Essential’s Toronto launch party was your standard tech industry launch gathering – with one key exception: Lining one wall was a series of three booths, demonstrating the Essential Phone’s camera tech, design process and hardware engineering respectively, and each was staffed by people who actually did the work.
That’s exceptional because you almost never get the chance to talk directly with the engineers actually doing frontline work on consumer devices, even as media with access. Typically, the people you get to talk to have a deep familiarity with the products they’re showing off, but they’re trained specifically to interact with the public and press, and are seldom deeply involved with the engineering or design process.
That’s partly because Essential has under 100 employees in total, which is tiny for a company building and shipping premium smartphones (Apple has over 100,000 global full-time employees, by comparison). But it’s also because part of what Essential wants to do is change the way people feel about smartphones, and shake up some of the sense of atrophy that has descended on this highly commoditized market.
The recurring question around Essential from seemingly everyone paying attention, myself included, is what makes the company and its products so different? Founder Andy Rubin is a legend in the mobile world, since he helped create Android and built some of the first must-have mobile devices at Danger. But bona fides aside, it’s hard to point to any one thing that Essential offers that isn’t already addressed by existing premium devices.
That differentiator might not be any single hardware feature or easily identifiable device difference. Don’t get me wrong: there’s little question in my mind that the industrial design of the Essential Phone itself is top notch, and it’s easily my favorite smartphone hardware among the currently available smartphone crop. But what makes Essential different – and what could be the secret to its long-term success – is more about philosophy and positioning than killer features.
Essential President Niccolo de Masi talked me through how the company sees itself relative to its looming peers, including giants like Apple and Samsung. De Masi, who is also Executive Chairman of Kim Kardashian game maker Glu Mobile, knows a thing or two about leveraging influence, and that’s a key ingredient in Essential’s go-to-market strategy.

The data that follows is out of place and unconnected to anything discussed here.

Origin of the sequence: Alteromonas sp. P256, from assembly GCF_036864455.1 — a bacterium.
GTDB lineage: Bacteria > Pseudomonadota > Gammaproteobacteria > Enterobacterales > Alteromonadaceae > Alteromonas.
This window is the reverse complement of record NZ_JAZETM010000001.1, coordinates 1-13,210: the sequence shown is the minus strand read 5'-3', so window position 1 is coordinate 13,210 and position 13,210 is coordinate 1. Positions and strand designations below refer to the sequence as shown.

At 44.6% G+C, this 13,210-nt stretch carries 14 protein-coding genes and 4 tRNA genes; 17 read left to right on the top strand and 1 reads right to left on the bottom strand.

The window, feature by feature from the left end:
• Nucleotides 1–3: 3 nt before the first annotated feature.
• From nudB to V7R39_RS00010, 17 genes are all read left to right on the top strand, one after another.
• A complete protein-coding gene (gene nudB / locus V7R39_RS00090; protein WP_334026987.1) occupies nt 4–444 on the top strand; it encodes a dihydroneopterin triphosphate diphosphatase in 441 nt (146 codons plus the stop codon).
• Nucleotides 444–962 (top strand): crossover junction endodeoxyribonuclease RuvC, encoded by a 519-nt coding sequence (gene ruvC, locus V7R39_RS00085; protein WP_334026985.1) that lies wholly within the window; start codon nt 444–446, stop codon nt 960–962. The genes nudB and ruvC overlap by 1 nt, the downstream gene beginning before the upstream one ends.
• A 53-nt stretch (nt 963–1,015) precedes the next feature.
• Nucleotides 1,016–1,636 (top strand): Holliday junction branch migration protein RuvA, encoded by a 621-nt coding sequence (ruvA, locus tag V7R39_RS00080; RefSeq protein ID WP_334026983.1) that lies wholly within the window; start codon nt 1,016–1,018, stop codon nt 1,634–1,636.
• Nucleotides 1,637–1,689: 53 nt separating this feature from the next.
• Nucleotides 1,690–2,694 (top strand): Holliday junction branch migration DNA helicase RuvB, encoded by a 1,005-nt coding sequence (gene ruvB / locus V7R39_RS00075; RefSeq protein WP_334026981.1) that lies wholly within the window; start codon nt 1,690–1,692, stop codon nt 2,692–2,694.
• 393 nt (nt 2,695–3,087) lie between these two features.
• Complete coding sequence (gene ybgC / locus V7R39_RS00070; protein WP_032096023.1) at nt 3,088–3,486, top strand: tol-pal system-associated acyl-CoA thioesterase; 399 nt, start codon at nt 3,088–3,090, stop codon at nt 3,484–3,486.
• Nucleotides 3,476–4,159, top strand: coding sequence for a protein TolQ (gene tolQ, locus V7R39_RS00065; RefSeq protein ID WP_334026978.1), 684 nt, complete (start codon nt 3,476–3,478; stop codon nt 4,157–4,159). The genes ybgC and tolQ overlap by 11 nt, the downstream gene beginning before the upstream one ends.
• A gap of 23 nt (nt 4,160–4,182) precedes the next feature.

“One of the things [Andy and I] have been talking about for years is how to build an emotional connection between the brand and the consumer. And Apple’s achieved that. I would say that in the Android ecosystem that hasn’t really been achieved. Samsung’s kind of the ‘not-Apple’ demographic.”
De Masi qualifies that as applying to North America, Western Europe and English-speaking markets, since Samsung and other brands have established themselves as “lovemarks” elsewhere. This leaves room in the North American market especially for a “pro-consumer brand” to gain an emotional foothold with consumers, he says.
Keeping on the cutting edge is a big part of Essential’s positioning, too. The company is touting its relatively low shipping expectations as virtue, not a weakness; lower production volumes means it can take more risks, and take advantage of materials and processes that don’t scale to the kind of mass production that Apple needs to hit just to satisfy daily demand. The difference between producing 2 million smartphones per year versus 200 million means being able to say “yes” to a lot more in the way of unique materials and risky moves.
“The reality is you can’t make 200 million of these phones even if you wanted to, because you can’t get the titanium ceramic,” explained de Masi. “What we’re doing is running the same trick against Apple and Samsung that Apple did against Nokia and BlackBerry exactly 10 or 11 years ago. That is to say, they know about titanium and ceramic, but you can’t rack and stack 2, 3, 4 hundred million devices and have massive profit margins if you work with them.”
I noted to de Masi that, unlike Apple, Essential doesn’t have any other strong lines of business to fall back on should the risk not pay off, however, as the startup’s low-margin approach needs time to mature. Essential is lean, however, and de Masi says that it has support from partners who aren’t thrilled about the duopoly built up by Apple and Samsung in the smartphone market. He also told me that the company eventually believes its Home business, which will focus on simplifying and unifying the dizzying array of smart home products available, will eventually supplement and even match its smartphone effort in terms of importance to Essential’s bottom line.
Ultimately, though, what struck me as Essential’s greatest strength wasn’t necessarily its ability to build a smartphone with a titanium frame and a ceramic back, both of which were made possible precisely because of its advantages as a ‘small-batch’ device producer. Instead, it was the passionate explanation of how it accomplished what it did with the Essential Phone’s camera, design and hardware engineering, which I heard straight from the mouths of those who made it happen.